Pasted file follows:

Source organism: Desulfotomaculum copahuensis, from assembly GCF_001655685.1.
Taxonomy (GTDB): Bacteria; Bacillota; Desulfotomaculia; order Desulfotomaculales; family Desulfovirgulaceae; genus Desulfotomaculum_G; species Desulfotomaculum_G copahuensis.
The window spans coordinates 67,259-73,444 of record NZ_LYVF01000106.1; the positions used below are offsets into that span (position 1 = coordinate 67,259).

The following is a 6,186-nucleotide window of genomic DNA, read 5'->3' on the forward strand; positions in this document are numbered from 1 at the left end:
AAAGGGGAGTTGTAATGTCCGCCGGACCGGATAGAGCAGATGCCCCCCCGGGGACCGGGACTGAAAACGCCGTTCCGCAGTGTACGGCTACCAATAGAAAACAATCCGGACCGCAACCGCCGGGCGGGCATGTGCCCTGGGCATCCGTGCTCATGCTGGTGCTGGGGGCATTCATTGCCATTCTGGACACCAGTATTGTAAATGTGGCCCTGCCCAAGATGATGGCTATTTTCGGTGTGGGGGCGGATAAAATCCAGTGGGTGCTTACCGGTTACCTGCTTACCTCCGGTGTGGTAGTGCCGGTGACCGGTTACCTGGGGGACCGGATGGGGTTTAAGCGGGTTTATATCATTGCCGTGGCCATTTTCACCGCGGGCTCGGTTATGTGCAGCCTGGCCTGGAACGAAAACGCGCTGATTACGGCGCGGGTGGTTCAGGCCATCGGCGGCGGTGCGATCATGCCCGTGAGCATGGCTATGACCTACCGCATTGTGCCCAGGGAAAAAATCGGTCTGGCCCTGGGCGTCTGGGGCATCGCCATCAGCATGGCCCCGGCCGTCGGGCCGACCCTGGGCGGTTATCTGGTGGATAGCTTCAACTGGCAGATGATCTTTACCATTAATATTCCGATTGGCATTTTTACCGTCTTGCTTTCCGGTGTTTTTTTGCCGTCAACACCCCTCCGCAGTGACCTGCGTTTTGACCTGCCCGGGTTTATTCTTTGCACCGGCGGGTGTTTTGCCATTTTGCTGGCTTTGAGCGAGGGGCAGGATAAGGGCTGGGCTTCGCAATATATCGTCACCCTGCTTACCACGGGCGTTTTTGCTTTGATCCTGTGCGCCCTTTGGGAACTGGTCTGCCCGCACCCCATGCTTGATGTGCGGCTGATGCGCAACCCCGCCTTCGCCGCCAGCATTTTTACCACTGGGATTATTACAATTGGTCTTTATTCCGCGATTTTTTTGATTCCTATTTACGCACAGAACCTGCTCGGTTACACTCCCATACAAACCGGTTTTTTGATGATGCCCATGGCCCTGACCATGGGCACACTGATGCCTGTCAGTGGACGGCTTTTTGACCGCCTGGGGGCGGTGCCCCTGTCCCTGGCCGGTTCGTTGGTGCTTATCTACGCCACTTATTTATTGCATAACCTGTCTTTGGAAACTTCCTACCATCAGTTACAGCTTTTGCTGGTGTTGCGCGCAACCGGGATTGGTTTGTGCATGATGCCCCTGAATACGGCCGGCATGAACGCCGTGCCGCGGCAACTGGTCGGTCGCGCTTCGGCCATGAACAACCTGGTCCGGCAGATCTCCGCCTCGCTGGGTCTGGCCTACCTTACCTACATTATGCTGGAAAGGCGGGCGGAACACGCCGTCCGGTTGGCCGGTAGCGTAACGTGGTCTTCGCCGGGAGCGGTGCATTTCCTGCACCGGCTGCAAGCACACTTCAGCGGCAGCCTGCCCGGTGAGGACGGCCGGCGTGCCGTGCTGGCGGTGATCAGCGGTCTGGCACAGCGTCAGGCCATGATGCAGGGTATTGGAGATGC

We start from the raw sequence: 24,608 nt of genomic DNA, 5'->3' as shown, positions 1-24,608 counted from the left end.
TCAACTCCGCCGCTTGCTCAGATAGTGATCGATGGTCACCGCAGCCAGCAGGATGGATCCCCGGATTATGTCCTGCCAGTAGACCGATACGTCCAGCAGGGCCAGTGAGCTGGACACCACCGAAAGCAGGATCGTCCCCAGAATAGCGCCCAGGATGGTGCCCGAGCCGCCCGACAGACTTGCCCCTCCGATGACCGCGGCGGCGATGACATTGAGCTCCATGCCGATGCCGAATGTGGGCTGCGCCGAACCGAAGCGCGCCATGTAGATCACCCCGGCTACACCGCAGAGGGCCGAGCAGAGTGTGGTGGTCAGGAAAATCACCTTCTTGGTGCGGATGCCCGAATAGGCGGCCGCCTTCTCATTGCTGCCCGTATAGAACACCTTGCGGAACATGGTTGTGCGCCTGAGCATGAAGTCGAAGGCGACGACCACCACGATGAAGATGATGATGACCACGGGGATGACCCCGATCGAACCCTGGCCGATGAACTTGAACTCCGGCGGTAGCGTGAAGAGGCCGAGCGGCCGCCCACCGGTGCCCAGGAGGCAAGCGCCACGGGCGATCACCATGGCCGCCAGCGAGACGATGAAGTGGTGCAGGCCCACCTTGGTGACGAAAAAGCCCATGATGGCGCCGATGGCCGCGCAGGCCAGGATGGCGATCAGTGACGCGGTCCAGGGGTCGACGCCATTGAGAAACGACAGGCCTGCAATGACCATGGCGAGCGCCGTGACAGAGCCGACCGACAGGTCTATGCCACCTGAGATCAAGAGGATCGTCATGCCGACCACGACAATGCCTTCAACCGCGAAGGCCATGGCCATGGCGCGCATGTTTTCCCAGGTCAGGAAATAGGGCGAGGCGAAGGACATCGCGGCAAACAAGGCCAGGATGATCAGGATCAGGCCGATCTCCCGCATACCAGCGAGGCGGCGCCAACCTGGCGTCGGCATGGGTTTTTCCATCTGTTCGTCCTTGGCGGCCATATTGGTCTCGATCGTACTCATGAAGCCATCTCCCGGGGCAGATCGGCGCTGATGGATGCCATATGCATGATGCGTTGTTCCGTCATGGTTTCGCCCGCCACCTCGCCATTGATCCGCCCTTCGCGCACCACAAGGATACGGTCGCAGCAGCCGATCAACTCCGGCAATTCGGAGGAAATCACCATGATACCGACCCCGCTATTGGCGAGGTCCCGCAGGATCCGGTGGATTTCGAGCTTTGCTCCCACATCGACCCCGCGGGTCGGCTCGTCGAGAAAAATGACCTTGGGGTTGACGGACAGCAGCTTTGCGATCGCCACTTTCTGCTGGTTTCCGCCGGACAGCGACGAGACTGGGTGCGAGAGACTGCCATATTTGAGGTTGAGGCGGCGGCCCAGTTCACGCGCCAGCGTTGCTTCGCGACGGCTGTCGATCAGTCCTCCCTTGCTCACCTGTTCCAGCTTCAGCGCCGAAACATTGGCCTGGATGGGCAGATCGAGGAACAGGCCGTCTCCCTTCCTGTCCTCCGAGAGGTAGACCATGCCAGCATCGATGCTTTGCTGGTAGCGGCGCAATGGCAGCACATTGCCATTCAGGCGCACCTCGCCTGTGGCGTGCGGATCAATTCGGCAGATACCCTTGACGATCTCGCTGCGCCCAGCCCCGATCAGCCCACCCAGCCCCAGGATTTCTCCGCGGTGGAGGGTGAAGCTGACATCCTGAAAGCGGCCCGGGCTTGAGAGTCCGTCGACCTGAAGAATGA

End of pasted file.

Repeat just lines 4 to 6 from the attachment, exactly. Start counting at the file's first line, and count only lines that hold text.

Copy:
The following is a 6,186-nucleotide window of genomic DNA, read 5'->3' on the forward strand; positions in this document are numbered from 1 at the left end:
AAAGGGGAGTTGTAATGTCCGCCGGACCGGATAGAGCAGATGCCCCCCCGGGGACCGGGACTGAAAACGCCGTTCCGCAGTGTACGGCTACCAATAGAAAACAATCCGGACCGCAACCGCCGGGCGGGCATGTGCCCTGGGCATCCGTGCTCATGCTGGTGCTGGGGGCATTCATTGCCATTCTGGACACCAGTATTGTAAATGTGGCCCTGCCCAAGATGATGGCTATTTTCGGTGTGGGGGCGGATAAAATCCAGTGGGTGCTTACCGGTTACCTGCTTACCTCCGGTGTGGTAGTGCCGGTGACCGGTTACCTGGGGGACCGGATGGGGTTTAAGCGGGTTTATATCATTGCCGTGGCCATTTTCACCGCGGGCTCGGTTATGTGCAGCCTGGCCTGGAACGAAAACGCGCTGATTACGGCGCGGGTGGTTCAGGCCATCGGCGGCGGTGCGATCATGCCCGTGAGCATGGCTATGACCTACCGCATTGTGCCCAGGGAAAAAATCGGTCTGGCCCTGGGCGTCTGGGGCATCGCCATCAGCATGGCCCCGGCCGTCGGGCCGACCCTGGGCGGTTATCTGGTGGATAGCTTCAACTGGCAGATGATCTTTACCATTAATATTCCGATTGGCATTTTTACCGTCTTGCTTTCCGGTGTTTTTTTGCCGTCAACACCCCTCCGCAGTGACCTGCGTTTTGACCTGCCCGGGTTTATTCTTTGCACCGGCGGGTGTTTTGCCATTTTGCTGGCTTTGAGCGAGGGGCAGGATAAGGGCTGGGCTTCGCAATATATCGTCACCCTGCTTACCACGGGCGTTTTTGCTTTGATCCTGTGCGCCCTTTGGGAACTGGTCTGCCCGCACCCCATGCTTGATGTGCGGCTGATGCGCAACCCCGCCTTCGCCGCCAGCATTTTTACCACTGGGATTATTACAATTGGTCTTTATTCCGCGATTTTTTTGATTCCTATTTACGCACAGAACCTGCTCGGTTACACTCCCATACAAACCGGTTTTTTGATGATGCCCATGGCCCTGACCATGGGCACACTGATGCCTGTCAGTGGACGGCTTTTTGACCGCCTGGGGGCGGTGCCCCTGTCCCTGGCCGGTTCGTTGGTGCTTATCTACGCCACTTATTTATTGCATAACCTGTCTTTGGAAACTTCCTACCATCAGTTACAGCTTTTGCTGGTGTTGCGCGCAACCGGGATTGGTTTGTGCATGATGCCCCTGAATACGGCCGGCATGAACGCCGTGCCGCGGCAACTGGTCGGTCGCGCTTCGGCCATGAACAACCTGGTCCGGCAGATCTCCGCCTCGCTGGGTCTGGCCTACCTTACCTACATTATGCTGGAAAGGCGGGCGGAACACGCCGTCCGGTTGGCCGGTAGCGTAACGTGGTCTTCGCCGGGAGCGGTGCATTTCCTGCACCGGCTGCAAGCACACTTCAGCGGCAGCCTGCCCGGTGAGGACGGCCGGCGTGCCGTGCTGGCGGTGATCAGCGGTCTGGCACAGCGTCAGGCCATGATGCAGGGTATTGGAGATGC

We start from the raw sequence: 24,608 nt of genomic DNA, 5'->3' as shown, positions 1-24,608 counted from the left end.